Georgia’s utility regulators will do whatever they can to fight U.S. EPA’s proposed carbon rule for existing power plants, the Georgia Public Service Commission chairman said yesterday.
At the same time, such a decision will be left to the courts, said Chuck Eaton, speaking to a small group of energy industry professionals.
“We have to check our politics at the door and figure out how to implement this extremely aggressive schedule,” he said.
EPA wants a broad reduction in carbon emissions by 2030 and assigned each state a specific target. For Georgia, this means cutting greenhouse gas emissions by 46 percent. The number is based on a formula EPA used after looking at the state’s power plant fleet in 2012.
Suggestions to meet these targets include building more nuclear reactors, adding renewables, running more natural gas plants more often and reducing overall demand on the power grid. Georgia’s utilities and policymakers argue that they are already doing those things — including stepping out early to add the nation’s first two new reactors in nearly 30 years — but that those efforts already were baked into EPA’s calculations.
“Here in Georgia, 111(d) is going to be extremely difficult to implement,” Eaton said, referring to the section of the Clean Air Act that is related to the rule.
The rule takes away the flexibility the PSC has with Georgia Power’s long-term energy plan, which the agency reviews and approves every three years. It also means more nuclear power is a matter of “when,” not “if,” he said.
“111(d) is as much a nuclear expansion rule as it is anything,” he said. “If you’re going to take coal off the map, nuclear becomes more and more important. You’re going to see more nuclear.”
The PSC last approved Georgia Power’s Integrated Resource Plan (IRP) in 2013.
The utility hasn’t spoken directly with Eaton about how EPA’s Clean Power Plan would factor into the IRP, he said in an interview with EnergyWire. The rule tosses out the tradition of combining economics and a diverse fuel mix to come up with a long-term plan, however, he said.
“It’s taking away our flexibility to choose the lowest-cost option, economic dispatch, and force us to using certain options that may be a lower cost one year and could be the highest cost the next year,” he said.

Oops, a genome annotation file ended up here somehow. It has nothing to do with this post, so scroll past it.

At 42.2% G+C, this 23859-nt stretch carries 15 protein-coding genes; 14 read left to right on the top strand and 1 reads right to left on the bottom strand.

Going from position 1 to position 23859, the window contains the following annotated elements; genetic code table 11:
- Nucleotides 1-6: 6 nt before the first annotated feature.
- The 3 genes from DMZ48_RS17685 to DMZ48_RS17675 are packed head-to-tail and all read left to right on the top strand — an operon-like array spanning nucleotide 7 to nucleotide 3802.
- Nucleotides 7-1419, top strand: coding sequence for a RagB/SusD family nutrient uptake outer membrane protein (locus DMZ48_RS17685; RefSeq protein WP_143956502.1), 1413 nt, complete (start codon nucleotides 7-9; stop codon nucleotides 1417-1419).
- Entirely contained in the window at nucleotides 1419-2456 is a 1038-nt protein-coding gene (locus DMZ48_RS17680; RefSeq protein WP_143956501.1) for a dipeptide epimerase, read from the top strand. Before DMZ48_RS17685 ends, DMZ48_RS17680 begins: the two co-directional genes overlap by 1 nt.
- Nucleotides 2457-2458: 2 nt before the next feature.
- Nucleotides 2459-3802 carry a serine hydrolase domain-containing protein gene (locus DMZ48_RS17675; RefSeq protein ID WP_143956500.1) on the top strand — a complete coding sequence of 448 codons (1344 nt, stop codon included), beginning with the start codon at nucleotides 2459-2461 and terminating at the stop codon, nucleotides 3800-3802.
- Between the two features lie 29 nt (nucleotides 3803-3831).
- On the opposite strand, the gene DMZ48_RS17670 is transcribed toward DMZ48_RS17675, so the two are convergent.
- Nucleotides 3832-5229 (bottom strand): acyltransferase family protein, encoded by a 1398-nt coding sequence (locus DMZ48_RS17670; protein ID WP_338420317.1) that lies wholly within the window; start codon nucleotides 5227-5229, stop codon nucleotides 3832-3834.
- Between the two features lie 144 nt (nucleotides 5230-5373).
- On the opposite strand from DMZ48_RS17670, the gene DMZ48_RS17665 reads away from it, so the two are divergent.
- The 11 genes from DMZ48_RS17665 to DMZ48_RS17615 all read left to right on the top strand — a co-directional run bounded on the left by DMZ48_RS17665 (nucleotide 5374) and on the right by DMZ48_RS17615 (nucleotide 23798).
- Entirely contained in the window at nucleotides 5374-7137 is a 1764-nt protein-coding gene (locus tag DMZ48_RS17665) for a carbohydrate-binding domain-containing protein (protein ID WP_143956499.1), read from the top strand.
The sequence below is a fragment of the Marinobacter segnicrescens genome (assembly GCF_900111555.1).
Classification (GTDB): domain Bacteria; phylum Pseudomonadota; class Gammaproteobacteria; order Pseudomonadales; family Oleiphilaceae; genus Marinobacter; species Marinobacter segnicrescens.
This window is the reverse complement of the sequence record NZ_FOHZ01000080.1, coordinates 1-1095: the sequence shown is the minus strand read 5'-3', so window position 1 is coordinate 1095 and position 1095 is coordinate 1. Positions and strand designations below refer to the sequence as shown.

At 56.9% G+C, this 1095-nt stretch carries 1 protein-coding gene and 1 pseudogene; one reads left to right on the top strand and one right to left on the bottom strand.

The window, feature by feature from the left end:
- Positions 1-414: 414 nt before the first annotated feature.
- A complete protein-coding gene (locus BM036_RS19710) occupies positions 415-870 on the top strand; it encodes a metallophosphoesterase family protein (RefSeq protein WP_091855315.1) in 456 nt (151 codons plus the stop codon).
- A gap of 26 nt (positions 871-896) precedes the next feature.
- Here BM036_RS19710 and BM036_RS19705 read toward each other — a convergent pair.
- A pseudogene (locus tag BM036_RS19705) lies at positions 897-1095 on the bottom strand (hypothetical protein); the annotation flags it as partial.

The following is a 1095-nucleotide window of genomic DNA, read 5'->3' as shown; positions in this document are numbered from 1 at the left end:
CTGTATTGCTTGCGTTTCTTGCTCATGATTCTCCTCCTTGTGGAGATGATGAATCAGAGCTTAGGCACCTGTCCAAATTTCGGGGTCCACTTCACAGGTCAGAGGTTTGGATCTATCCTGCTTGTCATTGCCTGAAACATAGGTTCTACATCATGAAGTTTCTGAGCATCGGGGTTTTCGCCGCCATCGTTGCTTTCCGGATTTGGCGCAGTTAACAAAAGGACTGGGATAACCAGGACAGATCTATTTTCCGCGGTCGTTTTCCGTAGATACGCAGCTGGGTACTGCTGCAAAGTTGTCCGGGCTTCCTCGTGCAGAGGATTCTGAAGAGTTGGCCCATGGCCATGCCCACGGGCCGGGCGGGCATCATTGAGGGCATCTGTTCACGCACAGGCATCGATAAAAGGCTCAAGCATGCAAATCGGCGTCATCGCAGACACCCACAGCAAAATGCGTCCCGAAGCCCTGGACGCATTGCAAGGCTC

Georgia Power and its parent, Atlanta-based Southern Co., have always been aggressive about keeping nuclear in its mix of fuel options. Southern CEO Tom Fanning frequently touts Georgia Power’s Plant Vogtle nuclear expansion project and said in July that he would “love to announce by the end of this year the development of a new nuclear option” (E&ENews PM, July 23).
Fanning told analysts a few days later that the company would start the permitting process only if state utility regulators concurred on adding more nuclear and that whichever four of Southern’s utilities was building the project would be able to recoup the costs.
“That preserves the option to build new nuclear if that looks like that’s desirable from a customer standpoint in the future,” he said (EnergyWire, July 31).
Eaton said Georgia Power has not come to him with any specifics such as “this is what we’re looking at and when,” he said.
But if the carbon rule is implemented, especially as it’s written, there’s just not many other options for baseload power, he said. He considers it risky to invest exclusively in natural gas because of its price volatility.
Even with ample supplies of natural gas at low prices, that’s certain to change if every utility in the United States starts using more of it, he said.
“If you’re going to continue to take coal off the map, then you’re going to have to look to other large-scale options,” he said.
See the article here.
- On October 21, 2014